The Feelings Nobody Wants to Talk About.
I often tell people that my dad died when I was 12 years old and on some levels this is true. In reality, he passed away from organ failure as the result of his addiction when I was 22, but the man I knew as my dad was gone a decade before then. The man who taught me how to catch a fish and always had time to delicately pull a sliver from my finger had vanished, seemingly before my eyes, and I didn’t recognize the person who had taken his place. What this meant was that, for the next ten years, I attempted to live a “normal” life while loving someone in active addiction the best I could, and felt trapped on a terrifying rollercoaster of hope and despair that was impossible to get off.
If your experience has been anything like my own you already know that loving someone in active addiction means always being afraid. We are afraid that if we make the wrong decisions we might lose you, while at the same time, we fear that you are already gone. We wonder how it could ever be ok to smile when someone we love so much is suffering so deeply, and most days we wouldn’t want to anyways. Our minds race; we lay awake at night wondering where you are, if you are alive and if our words were chosen carefully, in case they were our last.
Loving someone in active addiction means constantly being lied to and then lying to ourselves, because sometimes that moment of hope just hurts less. It’s that angry rumble just under the surface; the finger that should be pointing at you but is so often pointing back at us because, once again, our kindness was prayed upon as naiveté. We know better, but doing better means that we might be left with the guilt of turning our backs on you. It means being let down again and again and then condemning ourselves for even the slightest waiver in our faith. It’s fearing for your life and wishing you would die all at the same time.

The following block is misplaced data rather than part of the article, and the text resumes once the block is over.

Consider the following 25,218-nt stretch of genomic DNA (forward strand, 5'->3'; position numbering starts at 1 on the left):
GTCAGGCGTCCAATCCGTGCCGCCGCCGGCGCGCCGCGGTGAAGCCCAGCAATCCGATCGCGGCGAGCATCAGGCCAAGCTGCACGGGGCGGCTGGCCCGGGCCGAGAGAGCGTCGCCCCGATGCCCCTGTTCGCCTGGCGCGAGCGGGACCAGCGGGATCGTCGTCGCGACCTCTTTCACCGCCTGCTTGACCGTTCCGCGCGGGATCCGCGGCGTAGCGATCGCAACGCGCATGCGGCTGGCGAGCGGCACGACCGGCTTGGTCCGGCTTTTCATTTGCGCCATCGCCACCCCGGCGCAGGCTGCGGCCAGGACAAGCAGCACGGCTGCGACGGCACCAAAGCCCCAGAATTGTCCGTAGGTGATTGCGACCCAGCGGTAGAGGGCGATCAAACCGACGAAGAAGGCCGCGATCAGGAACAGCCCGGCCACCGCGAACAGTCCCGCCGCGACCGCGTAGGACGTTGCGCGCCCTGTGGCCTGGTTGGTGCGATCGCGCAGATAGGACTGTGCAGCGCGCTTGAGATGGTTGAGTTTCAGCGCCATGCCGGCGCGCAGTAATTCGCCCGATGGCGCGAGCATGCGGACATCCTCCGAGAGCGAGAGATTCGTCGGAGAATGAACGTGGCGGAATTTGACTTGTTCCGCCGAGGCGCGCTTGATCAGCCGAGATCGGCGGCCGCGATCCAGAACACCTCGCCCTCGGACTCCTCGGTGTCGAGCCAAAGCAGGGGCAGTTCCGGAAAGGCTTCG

To me, this was torture; and I didn’t handle it well. I call this decade “the lost years” and although I am grateful I found my way, the path I chose was unnecessarily lonely and isolated because I thought no one, not even my own family, could understand.
The day my father died was the biggest relief of my young life.
Not everyone was ready for this statement, and as I watched his friends and family grieving all around me I was filled with the guilt and shame of my own relief. It was over. The uncertainty was over. The death of my father meant that I could finally begin to accept and deal with what was instead of constantly fighting for what I wanted it to be. It meant the beginning of a slow untangling of a decade of emotions at the end of a strikingly painful era. The worst had happened and yet, I was free. I wasn’t scared anymore.
So for those still trapped on the rollercoaster of hope and despair please know that these feelings are common; you are normal; and this is hard. As you navigate through your own journey with addiction, remember that the path need not be lonely or isolated and that together we will find light in the darkness of our stories.
As a Registered Social Worker, Interventionist, and founder of True North Interventions, Sonja Maibach works with individuals and families suffering from addiction through one on one counselling, family care, and invitational intervention. When addiction is present in the family, loved ones find themselves feeling afraid, alone and unsure of their decisions. Sonja provides services designed to provide peace of mind by creating a partnership that allows you to feel confident in the decisions being made about the health and wellness of you and your family.